Pinhole (in)consistency

The trials and tribulations of using multiple DIY pinhole cameras to produce consistent exposures across a single project.

My ‘best’ pinhole images, in terms of how I perceive the way others appreciate them, have usually been made with my commercially produced Harman TiTAN Pinhole Camera. For myself, however, the images I find most satisfying to create are those made with DIY pincams created from boxes, cans and bits of card or foamcore with a true pin hole punched in foil or sometimes directly into the material of the camera.

Amongst the seemingly endless proliferation of commercially made pincams all with accurate, etched or laser-cut pinhole apertures the aesthetic of what I think of as true pinhole images is becoming lost in the quest for detailed resolution and sharpness. What I seek from a pinhole camera is a serendipitous softness in which light and time create something unseen by the naked eye.

However when multiple cameras are being used to create several discrete images which will ultimately be presented as one, the serendipitous nature of the DIY pincam has to be somewhat controlled in order to achieve a degree of consistency.

The 8xIllyCoffeePincam

For the past few months I’ve been working on the idea of using eight coffee cans to create what I imagine to be a circular, overlapping 360ยบ presentation of the images made in each pincam. The assembled 8xIllyCoffeePincam is shown above.

Each can is fixed to a circle of plywood which has a tripod quick-release plate bolted through its centre. The interior of each can has been sprayed with flat black paint and the lids have been lined with a strip of black felt. The cans are made of steel and two holes have been punched directly through the side of each with a regular dress-making pin. Exposure time is controlled by a strip of black electrical tape. One aperture is positioned centrally on the vertical and the second is one third up from the bottom. This second aperture enables a raising of the horizon line (or lowering if the camera is positioned upside-down!) recorded on the image, i.e. the same effect as lowering or raising the front standard on a large format view camera. Because the media (paper or film) in the can is curved, using the lower aperture will also cause the horizon in the image to bow depending on the width and curvature of the media.

My idea is to select a position to locate and level the camera and then to evaluate and record individual images, one at a time, with each of the eight pincams. I’ve experimented with the camera before, each time resulting in a few tweaks and a refining of my technique as a result. Now I need to know if these refinements are enough for success.

For this outing I had the camera positioned fairly centrally in Aberdour Harbour at low tide on a bright afternoon. Each pincam was loaded with a 5×4 sheet of Harman Direct Positive paper mounted vertically and the lower aperture was used to raise the horizon and include more foreground than sky. I used the Pinhole Assist iPhone app to determine each exposure, assuming that the aperture in each can was around f/150 and by holding my iPhone directly above and perpendicular to the central view of each pincam.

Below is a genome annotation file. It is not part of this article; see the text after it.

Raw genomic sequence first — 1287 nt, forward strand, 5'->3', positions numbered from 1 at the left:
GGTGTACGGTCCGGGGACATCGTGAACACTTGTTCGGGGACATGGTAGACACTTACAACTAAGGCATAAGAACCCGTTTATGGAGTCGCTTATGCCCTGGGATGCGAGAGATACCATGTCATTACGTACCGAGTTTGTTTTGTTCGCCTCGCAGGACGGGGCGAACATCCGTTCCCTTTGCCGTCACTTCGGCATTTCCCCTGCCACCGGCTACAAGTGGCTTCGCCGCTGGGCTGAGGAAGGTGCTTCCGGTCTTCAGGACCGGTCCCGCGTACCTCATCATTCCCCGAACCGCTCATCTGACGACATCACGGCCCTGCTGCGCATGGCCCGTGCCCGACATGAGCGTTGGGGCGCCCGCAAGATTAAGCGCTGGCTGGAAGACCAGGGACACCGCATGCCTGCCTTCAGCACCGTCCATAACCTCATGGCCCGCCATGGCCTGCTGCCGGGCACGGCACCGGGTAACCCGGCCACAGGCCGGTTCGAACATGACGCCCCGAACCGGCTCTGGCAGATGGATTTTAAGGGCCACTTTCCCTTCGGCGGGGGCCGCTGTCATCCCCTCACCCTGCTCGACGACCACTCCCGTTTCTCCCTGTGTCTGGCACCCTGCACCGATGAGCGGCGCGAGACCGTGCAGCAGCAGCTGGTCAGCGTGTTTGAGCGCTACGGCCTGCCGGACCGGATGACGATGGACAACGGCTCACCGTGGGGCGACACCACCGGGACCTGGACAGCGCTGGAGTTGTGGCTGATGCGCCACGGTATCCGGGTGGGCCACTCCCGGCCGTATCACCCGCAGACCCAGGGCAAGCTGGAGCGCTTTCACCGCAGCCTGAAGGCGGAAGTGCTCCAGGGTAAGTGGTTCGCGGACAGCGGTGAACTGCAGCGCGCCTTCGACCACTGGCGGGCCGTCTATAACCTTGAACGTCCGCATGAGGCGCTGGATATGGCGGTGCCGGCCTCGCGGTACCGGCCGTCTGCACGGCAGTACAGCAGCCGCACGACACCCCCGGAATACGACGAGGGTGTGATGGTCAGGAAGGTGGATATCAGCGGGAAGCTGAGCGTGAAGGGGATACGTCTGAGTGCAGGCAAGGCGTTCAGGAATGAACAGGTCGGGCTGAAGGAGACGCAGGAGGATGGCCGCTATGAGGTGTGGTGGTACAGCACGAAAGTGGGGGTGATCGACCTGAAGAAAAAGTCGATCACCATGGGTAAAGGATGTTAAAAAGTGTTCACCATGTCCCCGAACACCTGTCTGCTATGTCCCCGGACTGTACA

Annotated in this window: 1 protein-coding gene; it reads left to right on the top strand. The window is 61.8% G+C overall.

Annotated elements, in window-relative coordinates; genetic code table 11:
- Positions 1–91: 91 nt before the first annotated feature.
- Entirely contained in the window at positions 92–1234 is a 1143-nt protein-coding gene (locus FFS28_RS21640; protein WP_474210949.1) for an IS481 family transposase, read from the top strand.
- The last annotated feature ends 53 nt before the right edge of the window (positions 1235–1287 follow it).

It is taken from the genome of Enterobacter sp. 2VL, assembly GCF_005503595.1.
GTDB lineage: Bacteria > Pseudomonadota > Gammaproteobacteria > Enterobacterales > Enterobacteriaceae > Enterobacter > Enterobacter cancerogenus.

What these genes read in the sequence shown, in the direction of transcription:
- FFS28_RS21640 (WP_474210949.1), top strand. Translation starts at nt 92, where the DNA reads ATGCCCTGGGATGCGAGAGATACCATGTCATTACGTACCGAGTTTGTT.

Here are the eight images that I recorded. Although each exposure was measured in a consistent manner, it is plainly obvious that my assessment of the size of each aperture was far from consistent. Only one or two (E and SE) were anywhere near accurate and even so they are underexposed by at least a stop.

To resolve the problem, I need to do two things:

  • Reassess and adjust each aperture to get all of them as near as possible the same.
  • Review how I measure each exposure.

Starting with the pincam used for the ‘E’ image, I took a standard dressmaking pin and marked it with some tape at the furthest point it penetrated the pin hole. I then went round each pincam to make comparison and was actually quite surprised at the range and amount of adjustment needed on each pin hole! The aperture on the pincam used for image ‘N’ was by far the smallest, confirming the almost non-existant image produced.

Having made the necessary adjustments I then had to establish the actual diameter I now have in each can. For this I took a piece of aluminium drinks can and with the same pin punched a hole up to the marker. I scanned this alongside a metal rule at 9600dpi and made relative measurements of the full size image on screen. On screen, the pin hole measured 25mm in diameter and a 5mm section of the rule measured 217mm. Simple arithmetic then determined my actual pinhole diameter to be 0.576mm. Measurement of the paper in the can showed the projection distance to the centre as 80mm. This produces an effective aperture of f/138 centrally.

For future outings with the 8xIllyCoffeePincam I will assess exposure using a spot meter to measure the deepest shadow in which I want to record detail and reduce the exposure given for that by two stops thus placing the shadows on zone III with mid greys falling on zone V. (NB: This is a very much simplified implementation of the Zone System and should not be followed without greater understanding of the system’s complexity). For convenience I will base the exposure on f/128 with a bit added for the sake of serendipity!

Now, confident that this time I’ve got it right, all I need is another fine day to go try it all out, again.